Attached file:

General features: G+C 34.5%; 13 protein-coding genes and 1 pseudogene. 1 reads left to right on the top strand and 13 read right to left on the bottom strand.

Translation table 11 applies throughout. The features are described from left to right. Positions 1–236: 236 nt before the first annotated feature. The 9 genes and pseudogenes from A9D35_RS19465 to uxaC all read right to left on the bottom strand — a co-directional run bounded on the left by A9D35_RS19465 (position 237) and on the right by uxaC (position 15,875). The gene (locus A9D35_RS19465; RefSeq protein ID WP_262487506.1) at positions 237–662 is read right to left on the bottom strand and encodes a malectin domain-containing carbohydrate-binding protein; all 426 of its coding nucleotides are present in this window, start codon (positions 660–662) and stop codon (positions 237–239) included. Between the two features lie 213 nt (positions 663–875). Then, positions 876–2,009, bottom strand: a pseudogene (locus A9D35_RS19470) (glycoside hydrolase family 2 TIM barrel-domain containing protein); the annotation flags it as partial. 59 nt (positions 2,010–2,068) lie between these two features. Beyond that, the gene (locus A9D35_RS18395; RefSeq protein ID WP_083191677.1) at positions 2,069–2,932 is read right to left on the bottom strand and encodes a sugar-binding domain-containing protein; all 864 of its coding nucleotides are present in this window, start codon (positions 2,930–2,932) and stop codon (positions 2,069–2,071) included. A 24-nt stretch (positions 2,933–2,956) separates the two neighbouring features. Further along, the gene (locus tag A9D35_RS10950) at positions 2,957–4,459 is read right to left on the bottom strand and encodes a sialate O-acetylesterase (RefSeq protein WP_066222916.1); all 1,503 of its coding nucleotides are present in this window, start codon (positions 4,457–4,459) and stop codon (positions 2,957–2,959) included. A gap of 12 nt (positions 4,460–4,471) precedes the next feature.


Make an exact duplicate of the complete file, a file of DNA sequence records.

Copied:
General features: G+C 34.5%; 13 protein-coding genes and 1 pseudogene. 1 reads left to right on the top strand and 13 read right to left on the bottom strand.

Translation table 11 applies throughout. The features are described from left to right. Positions 1–236: 236 nt before the first annotated feature. The 9 genes and pseudogenes from A9D35_RS19465 to uxaC all read right to left on the bottom strand — a co-directional run bounded on the left by A9D35_RS19465 (position 237) and on the right by uxaC (position 15,875). The gene (locus A9D35_RS19465; RefSeq protein ID WP_262487506.1) at positions 237–662 is read right to left on the bottom strand and encodes a malectin domain-containing carbohydrate-binding protein; all 426 of its coding nucleotides are present in this window, start codon (positions 660–662) and stop codon (positions 237–239) included. Between the two features lie 213 nt (positions 663–875). Then, positions 876–2,009, bottom strand: a pseudogene (locus A9D35_RS19470) (glycoside hydrolase family 2 TIM barrel-domain containing protein); the annotation flags it as partial. 59 nt (positions 2,010–2,068) lie between these two features. Beyond that, the gene (locus A9D35_RS18395; RefSeq protein ID WP_083191677.1) at positions 2,069–2,932 is read right to left on the bottom strand and encodes a sugar-binding domain-containing protein; all 864 of its coding nucleotides are present in this window, start codon (positions 2,930–2,932) and stop codon (positions 2,069–2,071) included. A 24-nt stretch (positions 2,933–2,956) separates the two neighbouring features. Further along, the gene (locus tag A9D35_RS10950) at positions 2,957–4,459 is read right to left on the bottom strand and encodes a sialate O-acetylesterase (RefSeq protein WP_066222916.1); all 1,503 of its coding nucleotides are present in this window, start codon (positions 4,457–4,459) and stop codon (positions 2,957–2,959) included. A gap of 12 nt (positions 4,460–4,471) precedes the next feature.